I have sought out experiences to continue developing these skills and strengthen my commitment to medical and interprofessional education. I was appointed last year as Interprofessional File Lead with the Canadian Federation of Medical Students (CFMS). Through this role, I have been able to act as a national touch point and champion for medical students who are passionate and engaged with interprofessional education. I also had the pleasure to serve as a contributing author and editor for the CFMS Student Led Clinic Toolkit, which was created with the intent to help students across Canada develop and sustain interprofessional student-led health initiatives which foster authentic training experiences with underserved and disadvantaged communities. Additionally, through my role as the Internal Medicine Student Representative with the X Univeristy Undergraduate Medical Education Committee (UMEC), I served as a liaison between the UMEC and clinical clerks. I advocated, provided educational tools for students and delivered feedback from clinical clerks to the committee.

My career goals include engaging in active clinical practice and medical education. I aspire to join X University's Neurology residency program as it will offer me robust clinical and academic experiences, with faculty who are devoted to education. During my elective, I experienced the value of training in X city as a regional referral centre affording exposure to a broad range of neurological disease, as well as exposing me to a diverse patient population. I highly value the small resident-to-faculty ratio that X University's Neurology program has; during my elective residents spoke highly of the mentorship relationships and open communication they had with faculty. I believe that residency and departmental culture is incredibly important; my experiences interacting with X University's Neurology residents, attendings and interprofessional colleagues have demonstrated a culture of mutual respect, accessibility, collaboration, and clinical excellence. I am also seeking exposure to neurological research so that I can not only learn about existing knowledge, but also contribute to the advancement of diagnostic ability and treatment of neurologic disease. As I have a passion for medical education, I would like to pursue research that relates to simulation-based learning and interprofessional interactions. I would be honoured to continue medical training in my home province. My wife and I hope to establish ourselves here, our families both reside in X province and my wife works at X University. Our deep connection to this province, its culture, it’s people, as well as our networks are important for our future. X province's healthcare system has faced many challenges and there are many more to come; I want to be part of the solution providing medical services and community leadership to a place that has shaped me both personally and professionally thus far.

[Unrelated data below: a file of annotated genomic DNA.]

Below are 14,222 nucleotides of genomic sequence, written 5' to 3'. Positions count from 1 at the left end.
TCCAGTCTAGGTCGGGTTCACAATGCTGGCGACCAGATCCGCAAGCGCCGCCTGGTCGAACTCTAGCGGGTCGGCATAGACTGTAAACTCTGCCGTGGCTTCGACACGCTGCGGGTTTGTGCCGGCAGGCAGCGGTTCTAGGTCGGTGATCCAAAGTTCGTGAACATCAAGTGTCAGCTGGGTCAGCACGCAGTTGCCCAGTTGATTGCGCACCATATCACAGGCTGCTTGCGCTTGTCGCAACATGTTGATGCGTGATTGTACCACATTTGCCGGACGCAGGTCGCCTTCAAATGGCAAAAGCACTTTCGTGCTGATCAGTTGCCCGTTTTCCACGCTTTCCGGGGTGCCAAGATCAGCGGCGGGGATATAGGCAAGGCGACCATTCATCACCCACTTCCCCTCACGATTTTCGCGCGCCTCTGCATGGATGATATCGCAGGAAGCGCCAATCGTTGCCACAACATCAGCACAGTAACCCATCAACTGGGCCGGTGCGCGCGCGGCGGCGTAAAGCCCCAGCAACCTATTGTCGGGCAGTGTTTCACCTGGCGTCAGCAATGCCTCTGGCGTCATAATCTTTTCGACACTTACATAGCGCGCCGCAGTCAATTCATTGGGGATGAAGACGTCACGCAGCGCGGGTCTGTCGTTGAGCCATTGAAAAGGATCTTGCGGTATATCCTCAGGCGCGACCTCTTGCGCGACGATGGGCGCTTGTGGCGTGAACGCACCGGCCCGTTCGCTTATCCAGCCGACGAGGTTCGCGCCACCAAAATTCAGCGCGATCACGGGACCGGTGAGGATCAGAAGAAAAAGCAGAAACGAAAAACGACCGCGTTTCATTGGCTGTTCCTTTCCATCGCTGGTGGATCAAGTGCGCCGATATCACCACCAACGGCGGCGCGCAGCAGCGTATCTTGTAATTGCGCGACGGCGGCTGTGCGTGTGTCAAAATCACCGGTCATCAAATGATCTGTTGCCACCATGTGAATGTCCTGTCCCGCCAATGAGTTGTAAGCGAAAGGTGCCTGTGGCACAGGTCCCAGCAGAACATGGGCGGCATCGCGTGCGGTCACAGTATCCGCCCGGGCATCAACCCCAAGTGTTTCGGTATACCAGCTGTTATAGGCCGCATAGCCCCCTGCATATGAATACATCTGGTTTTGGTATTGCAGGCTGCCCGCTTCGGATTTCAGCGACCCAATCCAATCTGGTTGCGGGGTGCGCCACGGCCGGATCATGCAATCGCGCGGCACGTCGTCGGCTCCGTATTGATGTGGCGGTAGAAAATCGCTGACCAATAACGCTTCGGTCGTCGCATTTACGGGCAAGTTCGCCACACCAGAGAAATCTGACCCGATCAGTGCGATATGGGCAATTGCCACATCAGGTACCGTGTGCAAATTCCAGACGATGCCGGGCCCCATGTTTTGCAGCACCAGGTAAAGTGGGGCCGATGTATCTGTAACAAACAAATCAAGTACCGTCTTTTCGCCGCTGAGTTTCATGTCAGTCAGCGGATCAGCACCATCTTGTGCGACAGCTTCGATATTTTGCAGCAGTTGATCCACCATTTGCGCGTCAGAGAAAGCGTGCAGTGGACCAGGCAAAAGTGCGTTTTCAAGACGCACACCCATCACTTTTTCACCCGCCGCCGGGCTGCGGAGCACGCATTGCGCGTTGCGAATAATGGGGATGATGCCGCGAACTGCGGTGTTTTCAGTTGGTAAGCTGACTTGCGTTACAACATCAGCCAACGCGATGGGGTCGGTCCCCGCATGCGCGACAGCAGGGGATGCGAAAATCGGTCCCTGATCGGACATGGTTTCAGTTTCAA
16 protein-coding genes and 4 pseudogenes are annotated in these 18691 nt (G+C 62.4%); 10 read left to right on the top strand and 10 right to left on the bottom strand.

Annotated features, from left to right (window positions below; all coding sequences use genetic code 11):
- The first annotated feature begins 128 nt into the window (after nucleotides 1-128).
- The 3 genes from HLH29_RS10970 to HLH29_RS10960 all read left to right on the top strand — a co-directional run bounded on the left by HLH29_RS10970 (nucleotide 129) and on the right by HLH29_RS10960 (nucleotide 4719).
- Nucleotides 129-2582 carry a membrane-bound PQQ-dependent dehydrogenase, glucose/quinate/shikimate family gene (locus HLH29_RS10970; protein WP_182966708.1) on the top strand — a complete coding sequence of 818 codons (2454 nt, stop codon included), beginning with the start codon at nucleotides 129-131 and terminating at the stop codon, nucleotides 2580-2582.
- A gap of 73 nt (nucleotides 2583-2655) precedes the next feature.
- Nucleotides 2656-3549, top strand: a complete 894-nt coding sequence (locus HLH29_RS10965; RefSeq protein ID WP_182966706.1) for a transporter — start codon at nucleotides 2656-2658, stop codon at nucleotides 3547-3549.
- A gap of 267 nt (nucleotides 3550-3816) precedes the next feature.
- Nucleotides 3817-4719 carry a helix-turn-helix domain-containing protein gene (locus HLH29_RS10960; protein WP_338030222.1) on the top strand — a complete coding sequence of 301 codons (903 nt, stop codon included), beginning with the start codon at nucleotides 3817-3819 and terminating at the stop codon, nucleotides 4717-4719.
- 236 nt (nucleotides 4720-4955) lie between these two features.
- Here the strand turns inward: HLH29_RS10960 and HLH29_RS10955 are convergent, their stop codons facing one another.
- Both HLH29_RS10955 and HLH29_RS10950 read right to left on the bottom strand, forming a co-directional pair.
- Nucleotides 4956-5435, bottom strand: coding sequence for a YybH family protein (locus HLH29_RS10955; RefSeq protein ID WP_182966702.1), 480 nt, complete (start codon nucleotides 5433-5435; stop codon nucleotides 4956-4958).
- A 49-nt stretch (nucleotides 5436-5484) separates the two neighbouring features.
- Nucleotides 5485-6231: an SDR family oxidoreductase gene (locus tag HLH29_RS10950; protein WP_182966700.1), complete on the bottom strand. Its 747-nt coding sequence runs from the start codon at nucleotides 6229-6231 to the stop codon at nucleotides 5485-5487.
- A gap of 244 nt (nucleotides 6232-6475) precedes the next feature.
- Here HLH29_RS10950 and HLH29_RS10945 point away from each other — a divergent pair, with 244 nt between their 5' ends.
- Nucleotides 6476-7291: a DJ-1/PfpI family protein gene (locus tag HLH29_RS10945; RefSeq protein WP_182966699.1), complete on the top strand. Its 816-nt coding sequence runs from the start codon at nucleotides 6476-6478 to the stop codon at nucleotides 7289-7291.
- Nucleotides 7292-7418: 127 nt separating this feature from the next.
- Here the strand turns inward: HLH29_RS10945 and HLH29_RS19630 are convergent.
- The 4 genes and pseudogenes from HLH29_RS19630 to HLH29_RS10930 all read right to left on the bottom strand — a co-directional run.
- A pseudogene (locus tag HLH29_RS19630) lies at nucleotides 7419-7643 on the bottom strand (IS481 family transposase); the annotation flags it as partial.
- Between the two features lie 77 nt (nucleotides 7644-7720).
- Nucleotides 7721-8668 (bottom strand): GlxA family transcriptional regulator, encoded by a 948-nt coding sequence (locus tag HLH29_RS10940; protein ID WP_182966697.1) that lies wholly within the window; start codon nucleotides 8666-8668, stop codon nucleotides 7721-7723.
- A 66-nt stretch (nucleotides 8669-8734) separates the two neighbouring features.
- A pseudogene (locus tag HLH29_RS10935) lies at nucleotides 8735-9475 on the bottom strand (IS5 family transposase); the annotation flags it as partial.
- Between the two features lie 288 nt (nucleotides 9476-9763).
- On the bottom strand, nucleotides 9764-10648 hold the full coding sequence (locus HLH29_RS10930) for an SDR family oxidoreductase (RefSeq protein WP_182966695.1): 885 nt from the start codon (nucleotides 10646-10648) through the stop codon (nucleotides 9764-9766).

I am excited to pursue a career in Neurology, feeding an endless curiosity and fascination to better understand the brain. Of all the medical specialties I have been exposed to, Neurology has been the most stimulating. My experiences in Neurology have challenged my diagnostic abilities and have provided insight into incredible physician-patient relationships. I am keen to join a residency program that will empower me to continue developing both my medical skills and personal character. In return, I will devote my time, energy, and all the medical expertise that I possess in treating my patients, to learning from others in healthcare and teaching those who can learn from me.